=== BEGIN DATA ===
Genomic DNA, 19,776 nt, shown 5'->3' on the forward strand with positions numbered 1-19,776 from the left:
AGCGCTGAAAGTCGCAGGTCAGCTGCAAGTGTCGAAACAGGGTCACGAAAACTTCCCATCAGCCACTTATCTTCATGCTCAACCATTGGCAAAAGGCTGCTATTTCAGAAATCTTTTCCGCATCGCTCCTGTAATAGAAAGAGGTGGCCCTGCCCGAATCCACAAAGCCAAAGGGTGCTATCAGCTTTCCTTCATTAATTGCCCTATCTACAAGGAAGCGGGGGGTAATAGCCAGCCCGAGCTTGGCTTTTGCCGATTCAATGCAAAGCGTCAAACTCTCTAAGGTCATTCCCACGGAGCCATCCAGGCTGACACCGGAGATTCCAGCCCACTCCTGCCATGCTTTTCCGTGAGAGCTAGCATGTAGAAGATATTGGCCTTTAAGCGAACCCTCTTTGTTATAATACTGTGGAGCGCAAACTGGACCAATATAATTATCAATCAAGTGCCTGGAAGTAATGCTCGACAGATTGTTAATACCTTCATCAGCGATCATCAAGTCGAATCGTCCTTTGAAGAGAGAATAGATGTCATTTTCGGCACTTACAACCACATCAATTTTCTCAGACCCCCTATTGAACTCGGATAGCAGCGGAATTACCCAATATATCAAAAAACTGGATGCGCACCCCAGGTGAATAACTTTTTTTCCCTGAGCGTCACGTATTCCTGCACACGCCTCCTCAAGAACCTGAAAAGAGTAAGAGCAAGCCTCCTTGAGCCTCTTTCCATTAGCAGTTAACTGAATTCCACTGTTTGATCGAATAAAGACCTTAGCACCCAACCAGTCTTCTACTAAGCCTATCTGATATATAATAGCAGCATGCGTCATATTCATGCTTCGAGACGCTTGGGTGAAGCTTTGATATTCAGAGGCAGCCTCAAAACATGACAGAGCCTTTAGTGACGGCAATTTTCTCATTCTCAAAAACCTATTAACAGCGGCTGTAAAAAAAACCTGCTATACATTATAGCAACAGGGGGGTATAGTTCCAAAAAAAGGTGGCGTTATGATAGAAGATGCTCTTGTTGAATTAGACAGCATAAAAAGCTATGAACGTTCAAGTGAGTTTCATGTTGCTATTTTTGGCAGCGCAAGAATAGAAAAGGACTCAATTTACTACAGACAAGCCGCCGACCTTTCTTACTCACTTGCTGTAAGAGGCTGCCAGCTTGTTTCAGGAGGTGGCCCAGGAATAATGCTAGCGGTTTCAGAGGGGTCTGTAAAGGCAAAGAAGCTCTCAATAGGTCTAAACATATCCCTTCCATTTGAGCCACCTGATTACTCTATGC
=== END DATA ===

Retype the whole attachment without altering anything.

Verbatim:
Genomic DNA, 19,776 nt, shown 5'->3' on the forward strand with positions numbered 1-19,776 from the left:
AGCGCTGAAAGTCGCAGGTCAGCTGCAAGTGTCGAAACAGGGTCACGAAAACTTCCCATCAGCCACTTATCTTCATGCTCAACCATTGGCAAAAGGCTGCTATTTCAGAAATCTTTTCCGCATCGCTCCTGTAATAGAAAGAGGTGGCCCTGCCCGAATCCACAAAGCCAAAGGGTGCTATCAGCTTTCCTTCATTAATTGCCCTATCTACAAGGAAGCGGGGGGTAATAGCCAGCCCGAGCTTGGCTTTTGCCGATTCAATGCAAAGCGTCAAACTCTCTAAGGTCATTCCCACGGAGCCATCCAGGCTGACACCGGAGATTCCAGCCCACTCCTGCCATGCTTTTCCGTGAGAGCTAGCATGTAGAAGATATTGGCCTTTAAGCGAACCCTCTTTGTTATAATACTGTGGAGCGCAAACTGGACCAATATAATTATCAATCAAGTGCCTGGAAGTAATGCTCGACAGATTGTTAATACCTTCATCAGCGATCATCAAGTCGAATCGTCCTTTGAAGAGAGAATAGATGTCATTTTCGGCACTTACAACCACATCAATTTTCTCAGACCCCCTATTGAACTCGGATAGCAGCGGAATTACCCAATATATCAAAAAACTGGATGCGCACCCCAGGTGAATAACTTTTTTTCCCTGAGCGTCACGTATTCCTGCACACGCCTCCTCAAGAACCTGAAAAGAGTAAGAGCAAGCCTCCTTGAGCCTCTTTCCATTAGCAGTTAACTGAATTCCACTGTTTGATCGAATAAAGACCTTAGCACCCAACCAGTCTTCTACTAAGCCTATCTGATATATAATAGCAGCATGCGTCATATTCATGCTTCGAGACGCTTGGGTGAAGCTTTGATATTCAGAGGCAGCCTCAAAACATGACAGAGCCTTTAGTGACGGCAATTTTCTCATTCTCAAAAACCTATTAACAGCGGCTGTAAAAAAAACCTGCTATACATTATAGCAACAGGGGGGTATAGTTCCAAAAAAAGGTGGCGTTATGATAGAAGATGCTCTTGTTGAATTAGACAGCATAAAAAGCTATGAACGTTCAAGTGAGTTTCATGTTGCTATTTTTGGCAGCGCAAGAATAGAAAAGGACTCAATTTACTACAGACAAGCCGCCGACCTTTCTTACTCACTTGCTGTAAGAGGCTGCCAGCTTGTTTCAGGAGGTGGCCCAGGAATAATGCTAGCGGTTTCAGAGGGGTCTGTAAAGGCAAAGAAGCTCTCAATAGGTCTAAACATATCCCTTCCATTTGAGCCACCTGATTACTCTATGC